Iran: New Amnesty web appeal for young woman artist facing execution

Amnesty International UK today (Sunday 15 March) launched a new UK web appeal on behalf of a 20-year-old woman artist facing execution in Iran. The organisation is asking people to go to www.amnesty.org.uk/deathpenalty and write to the Iranian authorities, imploring them to stop the execution of Delara Darabi, who was only 17 at the time of her alleged offence.

Her case is also being championed by former Miss World Canada, Nazanin Afshin Jam, who was born in Iran but has lived in Canada since 1981.

Much of Delara’s artwork was painted while she was in prison, awaiting execution. Examples of her work and pictures of Delara can be seen at: http://www.flickr.com/photos/infinit_pictures/sets/72157594338433737/ /p>

Delara Darabi and a 19-year-old man named Amir Hossein reportedly broke into a woman’s house in 2003. Amir Hossein allegedly killed the woman but Delara initially confessed to the murder, subsequently retracting her confession. Delara says that Amir Hossein asked her to admit responsibility for the murder to protect him from execution, believing that as she was under the age of 18, she could not be sentenced to death.

Amnesty International UK Director Kate Allen said:

“Amnesty members around the world are doing all they can to stop the Iranian authorities extinguishing the hope and potential of this young woman. Over five thousand letters have been sent just from the UK.

“This appeal can make a real difference – the Iranian authorities have previously stopped executions after international outcry. We think Delara’s life could be saved if we keep up the pressure on the authorities.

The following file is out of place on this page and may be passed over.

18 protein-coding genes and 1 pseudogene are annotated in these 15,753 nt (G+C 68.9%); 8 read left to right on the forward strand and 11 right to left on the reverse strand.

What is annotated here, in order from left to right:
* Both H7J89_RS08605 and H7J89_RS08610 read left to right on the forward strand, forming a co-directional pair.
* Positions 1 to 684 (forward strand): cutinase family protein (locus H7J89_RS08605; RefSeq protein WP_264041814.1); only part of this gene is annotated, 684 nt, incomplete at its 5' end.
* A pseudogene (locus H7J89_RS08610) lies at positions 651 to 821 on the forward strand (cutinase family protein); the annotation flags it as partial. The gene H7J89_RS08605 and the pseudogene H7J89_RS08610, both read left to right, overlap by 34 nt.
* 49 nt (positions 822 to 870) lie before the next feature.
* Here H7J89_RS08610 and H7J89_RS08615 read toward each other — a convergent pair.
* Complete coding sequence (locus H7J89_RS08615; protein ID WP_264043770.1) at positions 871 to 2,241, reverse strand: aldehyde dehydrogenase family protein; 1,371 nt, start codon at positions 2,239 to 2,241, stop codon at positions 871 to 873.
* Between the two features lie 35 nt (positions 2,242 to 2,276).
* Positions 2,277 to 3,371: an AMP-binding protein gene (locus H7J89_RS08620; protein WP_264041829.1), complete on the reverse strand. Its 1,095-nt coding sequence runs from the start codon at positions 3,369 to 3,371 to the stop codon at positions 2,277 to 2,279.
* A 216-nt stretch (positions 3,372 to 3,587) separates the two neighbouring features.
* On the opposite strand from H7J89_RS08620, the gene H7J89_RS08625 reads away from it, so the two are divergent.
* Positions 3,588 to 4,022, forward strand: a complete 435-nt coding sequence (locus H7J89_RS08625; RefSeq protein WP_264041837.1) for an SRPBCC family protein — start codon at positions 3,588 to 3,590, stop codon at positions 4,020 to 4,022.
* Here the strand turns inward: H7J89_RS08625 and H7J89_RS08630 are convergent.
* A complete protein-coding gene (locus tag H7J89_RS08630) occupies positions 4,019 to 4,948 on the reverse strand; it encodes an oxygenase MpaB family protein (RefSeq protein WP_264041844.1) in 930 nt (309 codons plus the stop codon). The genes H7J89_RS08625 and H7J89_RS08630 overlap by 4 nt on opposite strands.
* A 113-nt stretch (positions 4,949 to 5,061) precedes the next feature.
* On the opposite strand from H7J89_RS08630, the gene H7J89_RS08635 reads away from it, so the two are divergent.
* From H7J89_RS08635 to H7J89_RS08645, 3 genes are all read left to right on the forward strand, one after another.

“The death penalty is wrong in all cases, but it’s truly beyond the pale when it comes to child offenders. Delara was only 17 when this crime took place”

At least 28 child offenders remain on death row in Iran and the country is known to have executed four child offenders last year. Majid Segound was 17 when he was hanged in public last May, after he killed his friend in a fight; another child offender called Sattar was executed in September; "Mortaza M" was executed in November in Meybad, Yazd province, for a murder committed two years before when he may have been only 16; and Nasser Batmani, an Iranian Kurd aged 20, was hanged in late December 2006 after five years in Sanandaj prison, for killing someone in a fight when he was about 15.

Iran executes more known child offenders than any other country. Since 1990 Amnesty International has documented 51 executions of child offenders in eight countries: China, the Democratic Republic of Congo, Iran, Nigeria, Pakistan, Saudi Arabia, the USA and Yemen. Several of these countries have changed their laws to exclude the practice including USA. In 2006, Iran and Pakistan were the only countries in the world to continue to execute child offenders, despite Pakistan enacting the Juvenile Justice System Law in 2000, which abolished the death penalty for people under the age of 18 at the time of the crime in most parts of the country.

Kate Allen said:

“More and more countries are turning their backs on the execution of child offenders and Iran is looking increasingly isolated on this issue.

“The Iranian authorities should commute Delara’s sentence and stop any further executions of child offenders. Ultimately we hope they will outlaw the death penalty altogether.”

  • Find out more about our work against the Death Penalty /li>

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